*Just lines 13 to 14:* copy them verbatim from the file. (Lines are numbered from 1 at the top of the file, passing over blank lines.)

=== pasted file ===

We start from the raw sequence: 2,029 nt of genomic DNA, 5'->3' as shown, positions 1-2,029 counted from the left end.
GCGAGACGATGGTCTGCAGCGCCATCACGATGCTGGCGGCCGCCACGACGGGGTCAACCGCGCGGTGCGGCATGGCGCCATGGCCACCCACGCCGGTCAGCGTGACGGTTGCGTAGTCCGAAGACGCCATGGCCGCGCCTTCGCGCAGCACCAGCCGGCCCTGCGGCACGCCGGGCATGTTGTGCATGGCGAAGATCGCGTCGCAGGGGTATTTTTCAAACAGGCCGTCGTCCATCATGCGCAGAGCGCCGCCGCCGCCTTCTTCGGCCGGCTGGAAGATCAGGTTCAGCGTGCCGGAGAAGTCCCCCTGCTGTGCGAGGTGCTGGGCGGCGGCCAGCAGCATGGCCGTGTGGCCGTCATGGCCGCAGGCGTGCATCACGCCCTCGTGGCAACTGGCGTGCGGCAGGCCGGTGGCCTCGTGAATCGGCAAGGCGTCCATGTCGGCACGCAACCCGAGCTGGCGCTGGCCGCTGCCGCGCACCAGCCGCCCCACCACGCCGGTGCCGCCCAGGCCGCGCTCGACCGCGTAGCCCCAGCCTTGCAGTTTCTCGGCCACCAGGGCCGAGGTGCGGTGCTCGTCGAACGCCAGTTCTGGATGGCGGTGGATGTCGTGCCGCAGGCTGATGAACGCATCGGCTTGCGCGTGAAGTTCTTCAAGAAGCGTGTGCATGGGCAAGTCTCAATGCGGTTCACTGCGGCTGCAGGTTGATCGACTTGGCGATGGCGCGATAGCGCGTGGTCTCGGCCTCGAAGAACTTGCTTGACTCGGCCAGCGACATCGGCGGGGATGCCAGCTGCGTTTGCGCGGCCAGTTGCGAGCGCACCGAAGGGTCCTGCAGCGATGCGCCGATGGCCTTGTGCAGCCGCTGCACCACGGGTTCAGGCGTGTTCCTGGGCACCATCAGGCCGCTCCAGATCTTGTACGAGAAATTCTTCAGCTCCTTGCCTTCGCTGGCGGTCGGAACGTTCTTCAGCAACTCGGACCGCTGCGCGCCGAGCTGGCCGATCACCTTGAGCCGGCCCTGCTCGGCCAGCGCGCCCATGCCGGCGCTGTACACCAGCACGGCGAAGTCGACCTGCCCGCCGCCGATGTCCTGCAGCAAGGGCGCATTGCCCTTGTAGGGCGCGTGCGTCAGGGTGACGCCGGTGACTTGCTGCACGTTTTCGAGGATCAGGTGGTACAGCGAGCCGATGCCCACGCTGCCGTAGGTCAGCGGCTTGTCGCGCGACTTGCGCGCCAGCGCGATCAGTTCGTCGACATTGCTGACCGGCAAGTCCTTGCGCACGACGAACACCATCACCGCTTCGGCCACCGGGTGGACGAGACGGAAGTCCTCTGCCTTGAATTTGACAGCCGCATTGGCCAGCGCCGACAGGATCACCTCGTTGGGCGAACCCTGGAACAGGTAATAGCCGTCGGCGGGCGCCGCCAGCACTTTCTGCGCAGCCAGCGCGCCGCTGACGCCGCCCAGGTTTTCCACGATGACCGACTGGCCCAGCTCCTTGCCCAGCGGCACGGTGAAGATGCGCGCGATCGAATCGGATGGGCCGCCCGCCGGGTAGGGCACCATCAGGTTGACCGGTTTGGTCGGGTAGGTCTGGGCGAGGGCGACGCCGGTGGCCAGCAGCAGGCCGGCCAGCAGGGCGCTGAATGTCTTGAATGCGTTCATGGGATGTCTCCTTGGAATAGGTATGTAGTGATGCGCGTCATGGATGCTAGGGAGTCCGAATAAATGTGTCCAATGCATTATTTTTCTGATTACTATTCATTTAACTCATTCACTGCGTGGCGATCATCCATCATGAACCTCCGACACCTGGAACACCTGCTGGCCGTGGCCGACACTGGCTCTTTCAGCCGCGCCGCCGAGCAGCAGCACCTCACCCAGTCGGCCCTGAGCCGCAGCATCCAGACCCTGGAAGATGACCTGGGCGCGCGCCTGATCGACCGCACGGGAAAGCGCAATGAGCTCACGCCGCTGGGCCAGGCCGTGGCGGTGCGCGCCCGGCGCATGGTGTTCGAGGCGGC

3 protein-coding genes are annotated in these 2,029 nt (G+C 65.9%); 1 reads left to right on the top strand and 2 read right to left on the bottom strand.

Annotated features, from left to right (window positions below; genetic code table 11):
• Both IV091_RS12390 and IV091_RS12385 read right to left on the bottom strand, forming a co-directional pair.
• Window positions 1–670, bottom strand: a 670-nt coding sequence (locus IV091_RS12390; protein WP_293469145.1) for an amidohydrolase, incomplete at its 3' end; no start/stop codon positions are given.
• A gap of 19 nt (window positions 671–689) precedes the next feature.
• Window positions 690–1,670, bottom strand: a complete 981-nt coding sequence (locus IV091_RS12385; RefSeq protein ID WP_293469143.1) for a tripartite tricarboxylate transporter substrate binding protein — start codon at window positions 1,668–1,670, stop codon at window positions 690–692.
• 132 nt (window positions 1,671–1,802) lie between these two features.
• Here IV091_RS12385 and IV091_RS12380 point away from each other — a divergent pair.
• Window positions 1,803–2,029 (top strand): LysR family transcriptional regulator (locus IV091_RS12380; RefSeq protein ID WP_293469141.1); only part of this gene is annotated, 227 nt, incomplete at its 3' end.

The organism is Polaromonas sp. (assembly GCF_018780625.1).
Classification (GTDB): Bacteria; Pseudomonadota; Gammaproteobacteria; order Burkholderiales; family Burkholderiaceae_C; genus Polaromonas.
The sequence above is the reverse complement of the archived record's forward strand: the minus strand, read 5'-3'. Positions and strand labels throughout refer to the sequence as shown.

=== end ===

Classification (GTDB): Bacteria; Pseudomonadota; Gammaproteobacteria; order Burkholderiales; family Burkholderiaceae_C; genus Polaromonas.
The sequence above is the reverse complement of the archived record's forward strand: the minus strand, read 5'-3'. Positions and strand labels throughout refer to the sequence as shown.